autobiography: chapters one through five choreography by Gerry Trentham. Presented by DanceWorks at the Premiere Dance Theatre (207 Queens Quay West). Tonight through Saturday (December 4 to 6) at 8 pm. $24, stu/srs $16. 416-973-4000. Rating: NNNNN
when i ask gerry trentham why he's divided his Autobiography into five parts, he chuckles. "Five feels like halfway to 10, and implies that there's more to come. I'm halfway to death," says the spry 40-year-old choreographer.
That may be, but even after a full day of rehearsal and then a photo shoot during which he does a quick change of trousers and nonchalantly reconsiders his hairstyle two frames from the end, he's got energy to spare.
Trentham's piece, which debuts tonight through Saturday (December 4-6) at the Premiere Dance Theatre, contains nothing particularly exclusionary, solo or even explanatory.
"The irony in this thing called Autobiography," he says upstairs in the Distillery District's Balzac's Coffee House, "is that if it's done right I disappear."
According to Trentham, the staged autobiography can't be a spotlight on self, simply because the people from his past, his current collaborators and his future projects all contribute to his life story thus far.
"This is a theatre piece about the discussion surrounding the creation of dance and the relationship of words to dance."
There's a lot of talking in Autobiography. So much that when I arrive at the rehearsal room a week before opening and hear a steady stream of voices emanating from behind a curtain near the door, I hesitate.
A dance piece with words is not uncommon, but this is exceptional. Is the Trentham rehearsal next door? Nope. When I peek in, performer Michael Trent is ambling around centrestage perusing a dictionary and calling out words spelling-bee style. Heidi Strauss is dancing alone, loose-limbed and oblivious, while Bonnie Kim sits at a child-size desk with typewriter, carefully considering the spelling of each word with cohorts Hope Terry and Katherine Duncanson.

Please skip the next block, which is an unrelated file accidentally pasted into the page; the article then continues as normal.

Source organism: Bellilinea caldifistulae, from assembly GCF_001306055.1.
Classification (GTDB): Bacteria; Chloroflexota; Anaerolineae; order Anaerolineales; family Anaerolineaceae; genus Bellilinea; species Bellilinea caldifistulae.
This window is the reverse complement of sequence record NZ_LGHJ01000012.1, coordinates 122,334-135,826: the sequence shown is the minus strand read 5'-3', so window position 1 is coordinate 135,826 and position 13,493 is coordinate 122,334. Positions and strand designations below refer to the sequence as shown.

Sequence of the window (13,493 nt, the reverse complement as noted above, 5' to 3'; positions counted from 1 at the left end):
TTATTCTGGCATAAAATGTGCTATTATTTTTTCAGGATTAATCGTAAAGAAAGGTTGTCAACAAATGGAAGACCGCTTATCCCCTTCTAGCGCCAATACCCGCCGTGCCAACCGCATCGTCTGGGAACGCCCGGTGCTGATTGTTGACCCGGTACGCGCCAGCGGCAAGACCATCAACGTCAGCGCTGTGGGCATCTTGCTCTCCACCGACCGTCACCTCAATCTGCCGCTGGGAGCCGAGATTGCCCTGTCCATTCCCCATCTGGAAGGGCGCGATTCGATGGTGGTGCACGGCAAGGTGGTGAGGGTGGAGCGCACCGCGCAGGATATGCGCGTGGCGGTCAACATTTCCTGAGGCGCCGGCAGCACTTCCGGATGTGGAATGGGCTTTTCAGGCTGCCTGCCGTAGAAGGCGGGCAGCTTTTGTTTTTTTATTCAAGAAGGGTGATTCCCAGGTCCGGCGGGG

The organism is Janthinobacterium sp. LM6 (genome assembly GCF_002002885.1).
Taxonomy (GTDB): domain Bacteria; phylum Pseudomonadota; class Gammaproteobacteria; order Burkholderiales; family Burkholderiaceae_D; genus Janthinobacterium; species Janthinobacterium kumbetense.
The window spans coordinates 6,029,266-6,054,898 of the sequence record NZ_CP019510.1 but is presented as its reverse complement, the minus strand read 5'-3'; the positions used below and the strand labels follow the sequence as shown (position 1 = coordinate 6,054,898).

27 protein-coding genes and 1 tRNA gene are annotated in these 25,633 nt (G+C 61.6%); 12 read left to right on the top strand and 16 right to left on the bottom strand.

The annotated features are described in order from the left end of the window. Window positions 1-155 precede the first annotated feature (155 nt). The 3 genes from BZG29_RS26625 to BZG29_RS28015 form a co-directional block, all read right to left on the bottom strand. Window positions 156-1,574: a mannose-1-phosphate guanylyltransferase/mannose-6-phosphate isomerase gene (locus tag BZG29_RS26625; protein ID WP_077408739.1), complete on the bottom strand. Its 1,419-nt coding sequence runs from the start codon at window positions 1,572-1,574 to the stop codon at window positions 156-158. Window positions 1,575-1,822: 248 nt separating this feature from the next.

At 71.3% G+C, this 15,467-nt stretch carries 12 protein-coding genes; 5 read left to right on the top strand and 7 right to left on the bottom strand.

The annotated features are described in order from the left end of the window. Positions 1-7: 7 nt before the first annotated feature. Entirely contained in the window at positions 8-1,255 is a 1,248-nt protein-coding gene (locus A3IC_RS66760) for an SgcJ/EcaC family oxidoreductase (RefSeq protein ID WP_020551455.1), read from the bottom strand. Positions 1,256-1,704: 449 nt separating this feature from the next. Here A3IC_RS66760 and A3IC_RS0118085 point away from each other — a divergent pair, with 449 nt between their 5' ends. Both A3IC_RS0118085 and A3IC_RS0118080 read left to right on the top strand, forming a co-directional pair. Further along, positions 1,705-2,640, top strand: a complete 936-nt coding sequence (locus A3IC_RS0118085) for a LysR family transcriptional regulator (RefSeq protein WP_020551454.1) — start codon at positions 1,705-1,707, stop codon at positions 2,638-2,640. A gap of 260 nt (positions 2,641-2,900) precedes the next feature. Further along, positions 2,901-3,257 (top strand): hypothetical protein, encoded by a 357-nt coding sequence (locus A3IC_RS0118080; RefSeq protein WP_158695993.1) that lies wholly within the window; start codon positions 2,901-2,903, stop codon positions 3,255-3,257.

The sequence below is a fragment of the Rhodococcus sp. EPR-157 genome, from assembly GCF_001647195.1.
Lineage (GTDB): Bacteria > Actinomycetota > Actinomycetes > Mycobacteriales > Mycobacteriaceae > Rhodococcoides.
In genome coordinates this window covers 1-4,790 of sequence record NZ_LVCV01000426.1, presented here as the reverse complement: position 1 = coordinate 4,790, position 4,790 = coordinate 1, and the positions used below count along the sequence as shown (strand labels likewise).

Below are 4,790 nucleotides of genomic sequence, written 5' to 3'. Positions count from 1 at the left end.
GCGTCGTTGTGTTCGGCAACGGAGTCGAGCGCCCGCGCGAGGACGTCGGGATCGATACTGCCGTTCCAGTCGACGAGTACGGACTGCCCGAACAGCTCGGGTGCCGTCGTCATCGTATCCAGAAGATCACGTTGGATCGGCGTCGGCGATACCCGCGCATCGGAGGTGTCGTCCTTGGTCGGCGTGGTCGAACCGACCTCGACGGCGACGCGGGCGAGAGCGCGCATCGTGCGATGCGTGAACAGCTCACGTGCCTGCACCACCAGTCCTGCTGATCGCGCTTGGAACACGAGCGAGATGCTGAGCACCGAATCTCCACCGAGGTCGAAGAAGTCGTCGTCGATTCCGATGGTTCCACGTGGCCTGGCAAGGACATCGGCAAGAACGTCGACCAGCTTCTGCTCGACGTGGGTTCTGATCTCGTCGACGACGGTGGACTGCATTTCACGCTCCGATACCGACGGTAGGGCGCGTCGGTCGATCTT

Answers are blurted, then cheered or pouted over. Narrator Trentham is crouched at the edge of the floor observing benevolently, waiting for his cue.
The scenario feels like a grown-up Sesame Street gone awry. None of these things looks like the others.
"This piece is enormously layered," says Trentham later, "in terms of my role, the writer's role, the dancers' roles and how we move between dance, theatre and video."
Unlike some artists who seem to tack video or words onto choreography with minimal forethought, Trentham - who came to dance relatively late, at 22 - draws on his academic and professional training in dance, film, voice and theatre for his piece.
Included are landscapes that the artist filmed all over Canada, as well as pre-recorded sounds that composer John Sherlock layered on as the piece developed. Each chapter was conceived and researched in the landscape it portrays - at the lakeshore, for example, while sitting in the sand.
When I suggest that audience attention can be splintered by multimedia devices in live performance, Trentham agrees - to a point. Sure, pre-recorded film and the immediacy of live theatre can conflict with each other, but he appreciates the paradox.
"The power of video is that you have the sense that it's more intimate than the human being sitting there," he says. "You don't choose to be remote from the screen, because it's an object and it's not threatening, so it feels much more intimate than talking to a live person, which is really fucked up."
Trentham may never complete the other five chapters, but it's significant that it's taken him five years to prepare this work that shows five epochs of his life and includes five landscapes, with five other performers.
As well, Trentham is the middle child of five. There's an apparently unplanned theme here, but not much else about Trentham and his work will slot readily into place. And forget about artistic categories, borders or any kind of linear thinking.
It's precisely the resulting pressure of this artistic cocktail that interests him. Consider his company's name: pounds per square inch.
"We pack things in," he says passionately, "and all of a sudden something else explodes out of it."